More Than a Trace

I caught an episode last night of Without A Trace, a mildly-entertaining FBI drama on CBS. Though the show focuses on kidnapping victims who vanish “without a trace,” there was more than a trace of hostility towards the pro-life position in last night’s show.

The story was about a “Christian” family that was formerly involved in the bombing of an abortion clinic. The wife was kidnapped by the fanatical leader of the former group (called “Soldiers of the Cross) to which they belonged. The FBI agents uncovered a vast underground network that the abortion bombers used, and even stormed in with guns blazing to the group’s communication headquarters—a seemingly innocuous Bible church. Needing more information on these terrorists, the FBI team goes to an NYPD informant who has infiltrated the “anti-abortion” movement.

A fairly positive view of abortion clinics and their patrons is shown. They’re portrayed as level-headed, overcoming people who even have the religiosity to forgive those who have maimed them in the past. Good for them.

The portrayal of the pro-life position is not so rosy. There is no outright assault on the general pro-life position, or on Christians in general. What occurred in this episode, however, is an insidious association of pro-life Christians with abortion clinic bombers. Had I not known better, I would have immediately drawn the conclusion from the show that Christian pro-lifers were extremist terrorists. There is not a single positive depicton of a pro-life Christian in the episode.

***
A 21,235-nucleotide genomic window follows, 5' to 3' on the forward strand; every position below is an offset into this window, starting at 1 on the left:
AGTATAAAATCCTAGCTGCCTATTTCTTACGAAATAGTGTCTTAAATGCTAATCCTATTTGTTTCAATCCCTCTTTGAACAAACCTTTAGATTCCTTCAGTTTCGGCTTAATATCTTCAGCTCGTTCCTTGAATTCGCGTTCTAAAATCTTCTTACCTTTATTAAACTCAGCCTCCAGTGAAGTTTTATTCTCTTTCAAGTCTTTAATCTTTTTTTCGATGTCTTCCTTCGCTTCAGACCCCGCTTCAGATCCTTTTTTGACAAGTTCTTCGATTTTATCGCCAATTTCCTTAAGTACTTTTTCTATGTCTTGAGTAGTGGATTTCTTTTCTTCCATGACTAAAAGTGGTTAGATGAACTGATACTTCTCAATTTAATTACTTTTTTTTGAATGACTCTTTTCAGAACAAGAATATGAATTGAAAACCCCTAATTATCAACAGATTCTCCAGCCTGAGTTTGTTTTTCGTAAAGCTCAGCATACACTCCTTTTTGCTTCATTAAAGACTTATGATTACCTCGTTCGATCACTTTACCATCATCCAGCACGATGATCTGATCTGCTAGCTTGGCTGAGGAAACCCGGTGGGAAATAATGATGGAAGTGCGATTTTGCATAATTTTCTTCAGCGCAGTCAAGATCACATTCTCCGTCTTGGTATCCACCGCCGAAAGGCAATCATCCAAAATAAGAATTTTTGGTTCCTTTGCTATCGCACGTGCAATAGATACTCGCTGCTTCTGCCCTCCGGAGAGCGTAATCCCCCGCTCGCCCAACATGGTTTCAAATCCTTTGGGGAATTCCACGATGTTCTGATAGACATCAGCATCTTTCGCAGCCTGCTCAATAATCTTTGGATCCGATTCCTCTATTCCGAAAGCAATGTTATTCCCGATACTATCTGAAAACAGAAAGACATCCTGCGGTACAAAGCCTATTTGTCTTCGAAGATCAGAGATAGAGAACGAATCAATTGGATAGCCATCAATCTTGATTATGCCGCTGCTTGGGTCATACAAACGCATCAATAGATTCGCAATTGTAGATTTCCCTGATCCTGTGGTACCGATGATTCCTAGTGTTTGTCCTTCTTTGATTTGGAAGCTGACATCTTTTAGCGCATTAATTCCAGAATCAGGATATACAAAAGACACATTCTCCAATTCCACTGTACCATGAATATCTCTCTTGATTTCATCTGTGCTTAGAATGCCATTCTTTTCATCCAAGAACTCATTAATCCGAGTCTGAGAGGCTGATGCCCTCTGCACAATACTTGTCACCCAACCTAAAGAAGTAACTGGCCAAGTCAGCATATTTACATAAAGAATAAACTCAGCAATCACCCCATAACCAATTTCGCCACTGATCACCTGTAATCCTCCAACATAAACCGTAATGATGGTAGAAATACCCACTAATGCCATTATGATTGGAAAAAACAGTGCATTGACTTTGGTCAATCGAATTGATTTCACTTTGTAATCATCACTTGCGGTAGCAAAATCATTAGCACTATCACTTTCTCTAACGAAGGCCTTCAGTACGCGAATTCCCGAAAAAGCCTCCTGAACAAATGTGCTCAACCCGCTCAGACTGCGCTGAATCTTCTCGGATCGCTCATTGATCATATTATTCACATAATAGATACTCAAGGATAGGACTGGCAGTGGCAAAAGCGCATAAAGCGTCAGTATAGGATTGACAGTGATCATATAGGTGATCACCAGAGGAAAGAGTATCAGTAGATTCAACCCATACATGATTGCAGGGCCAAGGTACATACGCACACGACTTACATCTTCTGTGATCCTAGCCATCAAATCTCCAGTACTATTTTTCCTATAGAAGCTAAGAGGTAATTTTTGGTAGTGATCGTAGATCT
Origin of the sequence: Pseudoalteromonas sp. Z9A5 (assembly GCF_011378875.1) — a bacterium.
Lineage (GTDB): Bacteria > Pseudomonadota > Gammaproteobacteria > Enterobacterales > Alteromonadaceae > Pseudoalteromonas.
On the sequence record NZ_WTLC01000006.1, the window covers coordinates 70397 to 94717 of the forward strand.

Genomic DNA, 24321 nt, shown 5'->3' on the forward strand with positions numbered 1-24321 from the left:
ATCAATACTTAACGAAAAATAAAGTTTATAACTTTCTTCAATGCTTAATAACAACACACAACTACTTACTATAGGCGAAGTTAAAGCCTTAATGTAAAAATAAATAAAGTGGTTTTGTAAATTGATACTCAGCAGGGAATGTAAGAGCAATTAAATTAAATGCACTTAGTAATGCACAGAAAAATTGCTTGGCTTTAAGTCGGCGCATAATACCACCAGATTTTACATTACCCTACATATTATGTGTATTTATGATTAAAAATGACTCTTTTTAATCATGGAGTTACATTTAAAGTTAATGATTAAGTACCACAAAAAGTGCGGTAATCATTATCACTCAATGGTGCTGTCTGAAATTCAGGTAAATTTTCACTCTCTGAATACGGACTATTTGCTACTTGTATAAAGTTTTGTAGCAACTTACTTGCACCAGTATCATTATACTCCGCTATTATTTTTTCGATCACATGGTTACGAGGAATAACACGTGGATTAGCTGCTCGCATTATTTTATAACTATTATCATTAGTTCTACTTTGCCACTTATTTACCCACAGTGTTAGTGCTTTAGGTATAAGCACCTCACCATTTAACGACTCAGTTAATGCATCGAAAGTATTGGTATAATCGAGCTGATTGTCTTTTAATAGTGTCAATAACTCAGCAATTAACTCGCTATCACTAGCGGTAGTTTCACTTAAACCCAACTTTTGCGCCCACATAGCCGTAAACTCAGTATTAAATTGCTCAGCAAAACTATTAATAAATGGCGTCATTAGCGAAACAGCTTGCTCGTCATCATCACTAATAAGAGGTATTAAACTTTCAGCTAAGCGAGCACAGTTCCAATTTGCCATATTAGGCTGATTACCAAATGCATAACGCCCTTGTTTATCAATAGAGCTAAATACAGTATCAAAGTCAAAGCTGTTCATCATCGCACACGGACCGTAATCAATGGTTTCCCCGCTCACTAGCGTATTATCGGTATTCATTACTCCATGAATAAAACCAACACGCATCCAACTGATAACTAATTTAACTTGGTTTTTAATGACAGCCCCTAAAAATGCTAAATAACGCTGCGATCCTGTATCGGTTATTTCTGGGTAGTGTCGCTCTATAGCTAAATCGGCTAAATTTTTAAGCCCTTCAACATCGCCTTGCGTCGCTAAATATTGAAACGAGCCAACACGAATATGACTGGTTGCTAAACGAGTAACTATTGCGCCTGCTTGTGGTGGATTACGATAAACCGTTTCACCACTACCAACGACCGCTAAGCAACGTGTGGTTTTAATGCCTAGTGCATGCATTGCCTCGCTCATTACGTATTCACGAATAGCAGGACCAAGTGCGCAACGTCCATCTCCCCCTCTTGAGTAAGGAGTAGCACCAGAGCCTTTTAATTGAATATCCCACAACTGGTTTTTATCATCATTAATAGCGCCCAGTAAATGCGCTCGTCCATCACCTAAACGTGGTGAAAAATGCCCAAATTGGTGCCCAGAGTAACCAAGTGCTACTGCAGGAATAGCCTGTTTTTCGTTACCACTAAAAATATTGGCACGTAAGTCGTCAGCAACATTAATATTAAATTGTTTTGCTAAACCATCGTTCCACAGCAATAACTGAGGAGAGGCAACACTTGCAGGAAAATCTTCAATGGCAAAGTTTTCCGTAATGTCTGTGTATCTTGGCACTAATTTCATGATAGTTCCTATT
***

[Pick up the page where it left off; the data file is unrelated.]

This type of stealthy subversion is difficult to combat. Who, after all, wants to be associated in the same breath with a terrorist? To rise up in protest runs the risk of being charged with defending violent terror. More often than not, this is turning out to be the norm for how to portray a Christian in the entertainment industry. A Christian worldview being so far from their own, the cohorts of Hollywood seem to be at a loss for how to deal with Christian beliefs—much less anyone who holds them. Is it only a matter of time before American popular culture is “without a trace” of Christianity?

However it goes, Christians must never cease being salt and light to the world. Though we may become marginalized, we still serve one who is King over all—and traces of him are everywhere.

1 thought on “More Than a Trace”

  1. I saw it too and the slant was ridiculous. The “terrorist” presentation of these radicals was strange, but stranger was that Christianity as a whole seemed to be so cause oriented…just people getting caught up in the ’cause’ of the church against abortion.

    Did you notice how they entered the church like they were going into the tunnels of Tora Bora.

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